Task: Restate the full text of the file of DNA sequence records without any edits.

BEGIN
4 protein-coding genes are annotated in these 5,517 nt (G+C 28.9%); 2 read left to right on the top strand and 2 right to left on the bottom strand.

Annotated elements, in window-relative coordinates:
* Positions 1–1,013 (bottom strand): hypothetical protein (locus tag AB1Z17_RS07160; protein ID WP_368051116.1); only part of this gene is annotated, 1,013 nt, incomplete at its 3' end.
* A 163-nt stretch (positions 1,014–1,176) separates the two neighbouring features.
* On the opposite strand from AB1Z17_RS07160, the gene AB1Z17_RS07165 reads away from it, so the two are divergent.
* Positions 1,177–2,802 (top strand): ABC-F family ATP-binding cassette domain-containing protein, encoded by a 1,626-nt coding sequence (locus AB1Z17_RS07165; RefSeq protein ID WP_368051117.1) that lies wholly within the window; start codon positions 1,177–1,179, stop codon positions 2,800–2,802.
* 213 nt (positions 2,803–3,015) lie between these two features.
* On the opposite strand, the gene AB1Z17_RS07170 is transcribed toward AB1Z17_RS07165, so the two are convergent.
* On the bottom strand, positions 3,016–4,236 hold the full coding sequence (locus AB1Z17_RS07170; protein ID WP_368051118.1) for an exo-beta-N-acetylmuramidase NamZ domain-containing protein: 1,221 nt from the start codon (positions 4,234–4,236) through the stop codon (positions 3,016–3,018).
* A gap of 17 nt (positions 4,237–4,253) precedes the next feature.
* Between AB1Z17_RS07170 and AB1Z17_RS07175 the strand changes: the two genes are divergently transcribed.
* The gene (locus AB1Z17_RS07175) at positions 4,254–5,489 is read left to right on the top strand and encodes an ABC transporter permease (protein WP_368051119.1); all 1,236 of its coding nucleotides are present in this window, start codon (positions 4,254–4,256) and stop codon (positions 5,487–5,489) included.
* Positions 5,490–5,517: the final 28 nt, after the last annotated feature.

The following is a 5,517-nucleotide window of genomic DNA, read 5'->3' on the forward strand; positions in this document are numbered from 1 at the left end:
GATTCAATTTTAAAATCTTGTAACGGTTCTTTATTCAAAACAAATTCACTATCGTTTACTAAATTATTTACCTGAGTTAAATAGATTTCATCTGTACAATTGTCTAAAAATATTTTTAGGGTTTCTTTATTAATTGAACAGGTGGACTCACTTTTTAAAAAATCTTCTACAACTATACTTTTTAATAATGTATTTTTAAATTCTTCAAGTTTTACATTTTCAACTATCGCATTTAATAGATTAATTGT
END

4 protein-coding genes are annotated in these 5,517 nt (G+C 28.9%); 2 read left to right on the top strand and 2 right to left on the bottom strand.

Annotated elements, in window-relative coordinates:
* Positions 1–1,013 (bottom strand): hypothetical protein (locus tag AB1Z17_RS07160; protein ID WP_368051116.1); only part of this gene is annotated, 1,013 nt, incomplete at its 3' end.
* A 163-nt stretch (positions 1,014–1,176) separates the two neighbouring features.
* On the opposite strand from AB1Z17_RS07160, the gene AB1Z17_RS07165 reads away from it, so the two are divergent.
* Positions 1,177–2,802 (top strand): ABC-F family ATP-binding cassette domain-containing protein, encoded by a 1,626-nt coding sequence (locus AB1Z17_RS07165; RefSeq protein ID WP_368051117.1) that lies wholly within the window; start codon positions 1,177–1,179, stop codon positions 2,800–2,802.
* 213 nt (positions 2,803–3,015) lie between these two features.
* On the opposite strand, the gene AB1Z17_RS07170 is transcribed toward AB1Z17_RS07165, so the two are convergent.
* On the bottom strand, positions 3,016–4,236 hold the full coding sequence (locus AB1Z17_RS07170; protein ID WP_368051118.1) for an exo-beta-N-acetylmuramidase NamZ domain-containing protein: 1,221 nt from the start codon (positions 4,234–4,236) through the stop codon (positions 3,016–3,018).
* A gap of 17 nt (positions 4,237–4,253) precedes the next feature.
* Between AB1Z17_RS07170 and AB1Z17_RS07175 the strand changes: the two genes are divergently transcribed.
* The gene (locus AB1Z17_RS07175) at positions 4,254–5,489 is read left to right on the top strand and encodes an ABC transporter permease (protein WP_368051119.1); all 1,236 of its coding nucleotides are present in this window, start codon (positions 4,254–4,256) and stop codon (positions 5,487–5,489) included.
* Positions 5,490–5,517: the final 28 nt, after the last annotated feature.

The following is a 5,517-nucleotide window of genomic DNA, read 5'->3' on the forward strand; positions in this document are numbered from 1 at the left end:
GATTCAATTTTAAAATCTTGTAACGGTTCTTTATTCAAAACAAATTCACTATCGTTTACTAAATTATTTACCTGAGTTAAATAGATTTCATCTGTACAATTGTCTAAAAATATTTTTAGGGTTTCTTTATTAATTGAACAGGTGGACTCACTTTTTAAAAAATCTTCTACAACTATACTTTTTAATAATGTATTTTTAAATTCTTCAAGTTTTACATTTTCAACTATCGCATTTAATAGATTAATTGT